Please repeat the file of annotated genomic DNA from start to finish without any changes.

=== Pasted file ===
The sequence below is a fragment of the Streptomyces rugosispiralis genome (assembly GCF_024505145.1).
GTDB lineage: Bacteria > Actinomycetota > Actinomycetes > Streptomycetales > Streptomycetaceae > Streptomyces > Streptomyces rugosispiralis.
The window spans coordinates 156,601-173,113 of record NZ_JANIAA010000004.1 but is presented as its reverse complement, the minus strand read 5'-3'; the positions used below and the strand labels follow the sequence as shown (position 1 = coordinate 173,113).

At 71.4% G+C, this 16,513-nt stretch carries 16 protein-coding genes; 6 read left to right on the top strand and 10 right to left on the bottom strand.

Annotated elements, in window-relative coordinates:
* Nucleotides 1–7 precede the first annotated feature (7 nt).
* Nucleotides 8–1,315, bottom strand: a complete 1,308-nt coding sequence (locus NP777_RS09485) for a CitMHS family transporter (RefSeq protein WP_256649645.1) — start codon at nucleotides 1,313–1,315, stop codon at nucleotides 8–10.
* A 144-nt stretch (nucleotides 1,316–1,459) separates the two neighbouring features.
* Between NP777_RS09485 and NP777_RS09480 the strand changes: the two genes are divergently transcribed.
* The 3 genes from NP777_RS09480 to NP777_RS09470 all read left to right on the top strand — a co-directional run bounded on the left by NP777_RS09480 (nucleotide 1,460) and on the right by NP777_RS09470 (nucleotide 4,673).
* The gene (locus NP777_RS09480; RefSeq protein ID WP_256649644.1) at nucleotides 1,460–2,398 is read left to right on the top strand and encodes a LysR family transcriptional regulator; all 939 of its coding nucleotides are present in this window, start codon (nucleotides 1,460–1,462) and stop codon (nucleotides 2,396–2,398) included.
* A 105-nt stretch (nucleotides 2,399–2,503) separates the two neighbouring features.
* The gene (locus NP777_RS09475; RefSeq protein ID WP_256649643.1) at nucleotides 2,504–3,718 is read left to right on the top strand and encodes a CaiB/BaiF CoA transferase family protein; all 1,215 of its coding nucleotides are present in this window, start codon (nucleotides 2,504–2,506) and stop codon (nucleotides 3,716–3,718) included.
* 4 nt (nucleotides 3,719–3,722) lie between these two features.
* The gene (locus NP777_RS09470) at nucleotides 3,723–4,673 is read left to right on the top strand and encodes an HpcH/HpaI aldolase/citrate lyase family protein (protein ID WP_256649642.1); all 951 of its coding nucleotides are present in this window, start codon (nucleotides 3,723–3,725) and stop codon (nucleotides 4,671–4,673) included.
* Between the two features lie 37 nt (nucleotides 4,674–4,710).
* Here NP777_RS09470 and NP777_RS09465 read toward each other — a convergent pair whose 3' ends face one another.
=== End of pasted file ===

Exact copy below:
The sequence below is a fragment of the Streptomyces rugosispiralis genome (assembly GCF_024505145.1).
GTDB lineage: Bacteria > Actinomycetota > Actinomycetes > Streptomycetales > Streptomycetaceae > Streptomyces > Streptomyces rugosispiralis.
The window spans coordinates 156,601-173,113 of record NZ_JANIAA010000004.1 but is presented as its reverse complement, the minus strand read 5'-3'; the positions used below and the strand labels follow the sequence as shown (position 1 = coordinate 173,113).

At 71.4% G+C, this 16,513-nt stretch carries 16 protein-coding genes; 6 read left to right on the top strand and 10 right to left on the bottom strand.

Annotated elements, in window-relative coordinates:
* Nucleotides 1–7 precede the first annotated feature (7 nt).
* Nucleotides 8–1,315, bottom strand: a complete 1,308-nt coding sequence (locus NP777_RS09485) for a CitMHS family transporter (RefSeq protein WP_256649645.1) — start codon at nucleotides 1,313–1,315, stop codon at nucleotides 8–10.
* A 144-nt stretch (nucleotides 1,316–1,459) separates the two neighbouring features.
* Between NP777_RS09485 and NP777_RS09480 the strand changes: the two genes are divergently transcribed.
* The 3 genes from NP777_RS09480 to NP777_RS09470 all read left to right on the top strand — a co-directional run bounded on the left by NP777_RS09480 (nucleotide 1,460) and on the right by NP777_RS09470 (nucleotide 4,673).
* The gene (locus NP777_RS09480; RefSeq protein ID WP_256649644.1) at nucleotides 1,460–2,398 is read left to right on the top strand and encodes a LysR family transcriptional regulator; all 939 of its coding nucleotides are present in this window, start codon (nucleotides 1,460–1,462) and stop codon (nucleotides 2,396–2,398) included.
* A 105-nt stretch (nucleotides 2,399–2,503) separates the two neighbouring features.
* The gene (locus NP777_RS09475; RefSeq protein ID WP_256649643.1) at nucleotides 2,504–3,718 is read left to right on the top strand and encodes a CaiB/BaiF CoA transferase family protein; all 1,215 of its coding nucleotides are present in this window, start codon (nucleotides 2,504–2,506) and stop codon (nucleotides 3,716–3,718) included.
* 4 nt (nucleotides 3,719–3,722) lie between these two features.
* The gene (locus NP777_RS09470) at nucleotides 3,723–4,673 is read left to right on the top strand and encodes an HpcH/HpaI aldolase/citrate lyase family protein (protein ID WP_256649642.1); all 951 of its coding nucleotides are present in this window, start codon (nucleotides 3,723–3,725) and stop codon (nucleotides 4,671–4,673) included.
* Between the two features lie 37 nt (nucleotides 4,674–4,710).
* Here NP777_RS09470 and NP777_RS09465 read toward each other — a convergent pair whose 3' ends face one another.